• E R I C K S O N G L A S S W O R K SCarl Erickson was a Swedish-born glass artist who brought the spirit of Swedish design to his Bremen, Ohio Factory. This defunct glass factory was purchased by brothers Carl and Steven Erickson in 1943. Carl designed most of the mold-blown glass, distinguished by heavy casing, controlled bubbles, and frequently, a heavy ball of glass for a base. They were identified by a yellow and blue paper label, and free-formed pieces had an engraved signature. The company closed in 1961.
• H A M O NRobert Hamon founded Hamon Glass in 1932 in Scott Depot, West Virginia, where it continues operating today. The company produced crackle glass from the late 1940’s until the mid-1970’s. In 1966 Hamon merged with Kanawha Glass Co. and, although the production was separate, Hamon items were included in the Kanawha catalog. Features which help identify a piece of Hamon include the handles will have a ridge across the end on most Hamon crackle pieces. Like Pilgrim’s style of crackle, the Hamon finish is extremely fine. This easily identifiable finish is also called “onion crackle” or “Swedish crackle.”Hamon colors include: Amber, Amberina, Amethyst, Blue, Crystal, Green, Ruby and Smoke.
• K A N A W H AWhen Dunbar Glass Company in Dunbar, West Virginia closed in 1953, production head D. P. Merritt and others joined to form the Kanawha Glass Specialties Company. Named after nearby river, The Kanawha, the company opened in 1955 and made blown crystal in addition to cutting and decorating purchased glass. In 1957 they changed the name to Kanawha Glass Company. By 1960 they began production of the colorful decorative wares that have become so familiar, especially crackle glass. Soon Kanawha was making 350 production items in seven colors. In 1969 Kanawha purchased Hamon Handcrafted Glass in Scott, Depot, West Virginia. The Hamon Crackle Glass that was added to the Kanawha line retained its identity, which explains why Kanawha catalogs often show two different types of glass-molded and hand-blown. Production continued until 1987, when Kanawha was sold to Raymond Dereume Glass Inc. in Punxsutawney, Pennsylvania. This lasted for only two years, closing in 1989.Kanawha colors include: Amber, Amberina, Amethyst, Authentic Cranberry, Blue, Cranberry, Crystal, Green, Ruby and Yellow.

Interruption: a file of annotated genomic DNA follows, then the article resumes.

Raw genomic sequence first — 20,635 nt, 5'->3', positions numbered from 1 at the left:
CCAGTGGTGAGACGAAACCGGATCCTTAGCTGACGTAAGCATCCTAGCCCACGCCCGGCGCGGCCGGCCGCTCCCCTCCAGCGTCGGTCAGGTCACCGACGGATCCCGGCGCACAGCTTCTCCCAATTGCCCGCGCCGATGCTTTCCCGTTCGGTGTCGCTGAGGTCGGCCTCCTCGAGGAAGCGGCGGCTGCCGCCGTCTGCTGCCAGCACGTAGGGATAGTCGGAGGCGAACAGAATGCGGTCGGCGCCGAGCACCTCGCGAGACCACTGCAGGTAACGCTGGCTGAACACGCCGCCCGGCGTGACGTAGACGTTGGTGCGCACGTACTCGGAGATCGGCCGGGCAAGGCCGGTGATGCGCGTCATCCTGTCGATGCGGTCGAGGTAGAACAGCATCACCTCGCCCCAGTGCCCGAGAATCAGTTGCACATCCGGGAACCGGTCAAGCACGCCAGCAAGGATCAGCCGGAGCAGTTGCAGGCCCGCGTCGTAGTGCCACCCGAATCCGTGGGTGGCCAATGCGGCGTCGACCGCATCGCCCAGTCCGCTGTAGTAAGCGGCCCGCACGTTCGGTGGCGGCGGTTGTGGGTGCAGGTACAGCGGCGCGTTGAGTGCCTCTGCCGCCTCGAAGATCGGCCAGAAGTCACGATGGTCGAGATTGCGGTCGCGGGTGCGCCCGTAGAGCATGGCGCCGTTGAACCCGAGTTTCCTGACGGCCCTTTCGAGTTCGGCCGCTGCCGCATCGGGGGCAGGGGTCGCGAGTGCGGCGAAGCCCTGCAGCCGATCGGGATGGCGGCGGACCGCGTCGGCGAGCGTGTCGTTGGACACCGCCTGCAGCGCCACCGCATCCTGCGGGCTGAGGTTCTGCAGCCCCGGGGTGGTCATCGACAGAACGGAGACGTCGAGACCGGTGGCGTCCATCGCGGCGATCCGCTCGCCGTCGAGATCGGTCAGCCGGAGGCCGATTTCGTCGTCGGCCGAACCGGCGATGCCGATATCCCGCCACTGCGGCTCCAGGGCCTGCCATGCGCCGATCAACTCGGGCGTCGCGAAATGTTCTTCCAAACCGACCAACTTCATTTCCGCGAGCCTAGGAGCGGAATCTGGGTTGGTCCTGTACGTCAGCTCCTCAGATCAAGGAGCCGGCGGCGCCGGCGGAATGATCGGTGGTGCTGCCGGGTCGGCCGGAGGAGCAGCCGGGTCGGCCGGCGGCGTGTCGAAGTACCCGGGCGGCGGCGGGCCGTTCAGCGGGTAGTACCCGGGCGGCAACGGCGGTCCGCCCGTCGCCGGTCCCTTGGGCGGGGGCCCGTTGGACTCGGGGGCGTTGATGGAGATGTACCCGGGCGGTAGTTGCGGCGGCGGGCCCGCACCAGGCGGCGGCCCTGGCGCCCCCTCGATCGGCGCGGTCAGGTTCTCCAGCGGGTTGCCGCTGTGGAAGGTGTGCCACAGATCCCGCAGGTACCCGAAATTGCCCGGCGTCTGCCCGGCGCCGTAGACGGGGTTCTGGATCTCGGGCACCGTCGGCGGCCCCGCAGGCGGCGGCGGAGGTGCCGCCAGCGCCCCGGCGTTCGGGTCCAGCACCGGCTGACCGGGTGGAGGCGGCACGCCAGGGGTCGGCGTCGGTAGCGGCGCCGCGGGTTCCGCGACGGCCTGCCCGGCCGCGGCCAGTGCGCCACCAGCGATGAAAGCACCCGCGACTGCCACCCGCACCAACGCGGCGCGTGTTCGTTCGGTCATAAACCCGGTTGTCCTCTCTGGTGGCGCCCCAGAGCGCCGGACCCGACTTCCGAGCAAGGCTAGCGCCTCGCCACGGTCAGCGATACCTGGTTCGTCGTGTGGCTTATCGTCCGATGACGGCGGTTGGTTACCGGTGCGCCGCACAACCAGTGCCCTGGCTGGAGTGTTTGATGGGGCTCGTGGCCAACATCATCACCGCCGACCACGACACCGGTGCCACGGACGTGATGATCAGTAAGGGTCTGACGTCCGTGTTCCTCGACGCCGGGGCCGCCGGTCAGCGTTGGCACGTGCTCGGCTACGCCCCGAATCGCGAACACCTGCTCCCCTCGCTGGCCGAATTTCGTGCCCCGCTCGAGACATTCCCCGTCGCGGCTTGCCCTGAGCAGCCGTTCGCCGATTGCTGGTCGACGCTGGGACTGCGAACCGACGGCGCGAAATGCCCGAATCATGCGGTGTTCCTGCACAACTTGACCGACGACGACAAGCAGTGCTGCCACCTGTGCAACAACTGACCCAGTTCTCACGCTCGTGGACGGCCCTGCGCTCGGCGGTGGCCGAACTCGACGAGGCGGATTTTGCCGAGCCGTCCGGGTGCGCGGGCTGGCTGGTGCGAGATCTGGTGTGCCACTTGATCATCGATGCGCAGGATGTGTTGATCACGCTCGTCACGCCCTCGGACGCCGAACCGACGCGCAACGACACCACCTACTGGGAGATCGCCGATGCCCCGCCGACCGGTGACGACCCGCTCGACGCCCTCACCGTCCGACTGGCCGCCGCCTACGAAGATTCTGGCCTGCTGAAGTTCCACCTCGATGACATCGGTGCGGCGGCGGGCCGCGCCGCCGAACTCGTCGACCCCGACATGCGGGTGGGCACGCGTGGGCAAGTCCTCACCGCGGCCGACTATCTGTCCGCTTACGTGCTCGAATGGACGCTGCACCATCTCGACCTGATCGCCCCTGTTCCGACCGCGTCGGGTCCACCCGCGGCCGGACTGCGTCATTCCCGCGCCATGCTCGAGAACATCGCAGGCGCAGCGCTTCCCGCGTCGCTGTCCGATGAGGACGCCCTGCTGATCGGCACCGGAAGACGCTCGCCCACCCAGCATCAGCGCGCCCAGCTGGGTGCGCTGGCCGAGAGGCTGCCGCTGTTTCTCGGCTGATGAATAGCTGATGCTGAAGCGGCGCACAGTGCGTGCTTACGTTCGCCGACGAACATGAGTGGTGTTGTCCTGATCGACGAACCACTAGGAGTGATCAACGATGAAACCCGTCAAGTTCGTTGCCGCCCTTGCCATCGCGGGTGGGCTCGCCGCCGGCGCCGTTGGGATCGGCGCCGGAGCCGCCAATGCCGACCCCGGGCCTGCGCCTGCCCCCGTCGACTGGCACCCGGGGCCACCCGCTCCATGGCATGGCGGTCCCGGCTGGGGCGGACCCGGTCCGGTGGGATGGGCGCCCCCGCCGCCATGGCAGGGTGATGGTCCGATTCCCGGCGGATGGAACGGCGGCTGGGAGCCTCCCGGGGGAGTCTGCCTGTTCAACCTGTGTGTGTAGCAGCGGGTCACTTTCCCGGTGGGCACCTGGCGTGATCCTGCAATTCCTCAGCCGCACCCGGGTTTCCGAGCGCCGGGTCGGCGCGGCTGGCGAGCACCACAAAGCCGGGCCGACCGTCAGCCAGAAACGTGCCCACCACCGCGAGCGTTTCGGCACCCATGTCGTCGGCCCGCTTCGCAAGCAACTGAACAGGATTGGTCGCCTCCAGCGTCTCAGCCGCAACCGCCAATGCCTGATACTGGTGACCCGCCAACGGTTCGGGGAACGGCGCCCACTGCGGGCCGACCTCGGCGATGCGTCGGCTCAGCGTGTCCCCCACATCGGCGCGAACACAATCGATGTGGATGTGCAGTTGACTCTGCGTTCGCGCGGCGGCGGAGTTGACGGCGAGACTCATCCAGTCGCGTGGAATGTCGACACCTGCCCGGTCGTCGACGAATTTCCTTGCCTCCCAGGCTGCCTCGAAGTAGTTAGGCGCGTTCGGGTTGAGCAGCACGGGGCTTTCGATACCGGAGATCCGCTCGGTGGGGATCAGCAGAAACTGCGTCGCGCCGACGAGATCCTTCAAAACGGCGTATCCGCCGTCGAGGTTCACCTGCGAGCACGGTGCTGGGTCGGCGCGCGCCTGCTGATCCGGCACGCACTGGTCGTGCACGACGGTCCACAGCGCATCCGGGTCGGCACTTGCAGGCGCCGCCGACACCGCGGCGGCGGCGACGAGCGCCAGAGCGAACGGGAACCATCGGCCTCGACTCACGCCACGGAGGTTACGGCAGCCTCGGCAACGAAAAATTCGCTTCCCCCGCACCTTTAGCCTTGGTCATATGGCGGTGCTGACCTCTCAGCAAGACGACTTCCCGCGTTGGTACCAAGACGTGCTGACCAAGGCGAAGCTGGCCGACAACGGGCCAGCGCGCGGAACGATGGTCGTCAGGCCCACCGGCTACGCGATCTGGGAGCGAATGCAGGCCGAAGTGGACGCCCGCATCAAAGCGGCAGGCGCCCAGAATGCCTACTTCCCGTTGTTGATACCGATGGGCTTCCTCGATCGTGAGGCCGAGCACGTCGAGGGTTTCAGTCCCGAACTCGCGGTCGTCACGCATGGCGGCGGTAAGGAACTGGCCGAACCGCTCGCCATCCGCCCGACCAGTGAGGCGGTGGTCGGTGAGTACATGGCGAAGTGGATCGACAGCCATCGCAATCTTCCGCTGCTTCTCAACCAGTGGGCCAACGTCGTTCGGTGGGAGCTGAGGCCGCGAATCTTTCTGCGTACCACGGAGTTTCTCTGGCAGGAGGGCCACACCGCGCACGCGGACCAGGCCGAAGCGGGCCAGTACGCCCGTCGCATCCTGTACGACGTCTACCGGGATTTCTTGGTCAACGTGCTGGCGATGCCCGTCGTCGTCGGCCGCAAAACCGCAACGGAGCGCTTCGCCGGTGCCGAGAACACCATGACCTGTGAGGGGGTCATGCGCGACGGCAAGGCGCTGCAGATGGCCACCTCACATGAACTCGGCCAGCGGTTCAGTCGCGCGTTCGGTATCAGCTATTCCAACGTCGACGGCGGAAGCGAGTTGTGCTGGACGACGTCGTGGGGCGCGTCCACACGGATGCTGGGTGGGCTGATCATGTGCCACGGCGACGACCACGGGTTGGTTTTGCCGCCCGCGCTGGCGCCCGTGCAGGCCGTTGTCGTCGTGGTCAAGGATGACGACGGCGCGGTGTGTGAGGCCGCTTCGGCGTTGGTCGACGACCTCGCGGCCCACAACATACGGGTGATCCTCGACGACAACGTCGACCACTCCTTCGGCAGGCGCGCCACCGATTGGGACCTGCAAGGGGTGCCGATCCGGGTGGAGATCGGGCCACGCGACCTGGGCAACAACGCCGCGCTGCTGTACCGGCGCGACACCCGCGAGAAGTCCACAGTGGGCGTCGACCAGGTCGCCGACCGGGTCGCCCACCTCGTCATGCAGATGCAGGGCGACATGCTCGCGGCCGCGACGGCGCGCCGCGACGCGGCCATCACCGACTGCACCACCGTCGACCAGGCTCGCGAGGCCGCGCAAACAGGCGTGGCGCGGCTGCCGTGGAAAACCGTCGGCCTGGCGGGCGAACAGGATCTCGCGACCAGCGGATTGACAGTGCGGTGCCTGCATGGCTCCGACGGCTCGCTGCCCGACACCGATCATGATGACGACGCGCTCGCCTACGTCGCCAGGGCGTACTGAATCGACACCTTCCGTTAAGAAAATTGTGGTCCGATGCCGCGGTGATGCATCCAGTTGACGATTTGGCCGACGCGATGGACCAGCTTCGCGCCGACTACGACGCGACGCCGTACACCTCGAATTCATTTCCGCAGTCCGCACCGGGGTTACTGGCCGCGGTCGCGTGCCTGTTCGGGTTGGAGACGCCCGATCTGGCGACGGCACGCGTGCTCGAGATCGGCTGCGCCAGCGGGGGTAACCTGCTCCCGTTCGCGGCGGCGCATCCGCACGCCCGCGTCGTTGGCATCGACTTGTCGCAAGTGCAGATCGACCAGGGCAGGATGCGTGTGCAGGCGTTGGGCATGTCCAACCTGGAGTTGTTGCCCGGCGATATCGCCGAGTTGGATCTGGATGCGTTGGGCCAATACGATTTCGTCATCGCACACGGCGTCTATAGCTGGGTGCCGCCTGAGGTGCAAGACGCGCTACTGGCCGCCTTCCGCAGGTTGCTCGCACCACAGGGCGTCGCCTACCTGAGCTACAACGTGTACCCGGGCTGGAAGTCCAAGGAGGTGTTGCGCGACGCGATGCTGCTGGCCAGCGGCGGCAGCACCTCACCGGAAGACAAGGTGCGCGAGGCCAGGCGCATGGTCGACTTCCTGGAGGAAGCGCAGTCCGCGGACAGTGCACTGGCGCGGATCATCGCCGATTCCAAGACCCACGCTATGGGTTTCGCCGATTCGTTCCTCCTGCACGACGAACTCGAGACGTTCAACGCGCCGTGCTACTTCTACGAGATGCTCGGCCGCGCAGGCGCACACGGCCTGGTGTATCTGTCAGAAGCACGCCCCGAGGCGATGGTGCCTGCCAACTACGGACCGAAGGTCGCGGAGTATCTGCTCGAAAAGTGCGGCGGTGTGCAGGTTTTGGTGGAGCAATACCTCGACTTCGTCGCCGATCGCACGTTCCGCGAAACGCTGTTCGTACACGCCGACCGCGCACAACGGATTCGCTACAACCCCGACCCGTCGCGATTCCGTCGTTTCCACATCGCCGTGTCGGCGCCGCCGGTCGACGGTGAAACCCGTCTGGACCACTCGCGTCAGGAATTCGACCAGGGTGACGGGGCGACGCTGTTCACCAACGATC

• M O R G A N T O W NThe Morgantown Glass Factory (1899-1971) operated under several names-The Morgantown Glass Works, Economy Glass Company, and Morgantown Glassware Guild. Under the leadership of Joseph Haden and his sons J. Richard and Samuel, Morgantown produced high quality handmade traditional “Depression Era” glass and several Art Deco stemware designs until the 1950’s and 1960’s brought a new emphasis to the company. J. Richard Haden, the last vice president, introduced the Décor Line of glassware in modern, often angular, shapes and vibrant colors. But their most typical fifties items were the freeform vases and bowls designed by Steve Britvec in the 1960’s.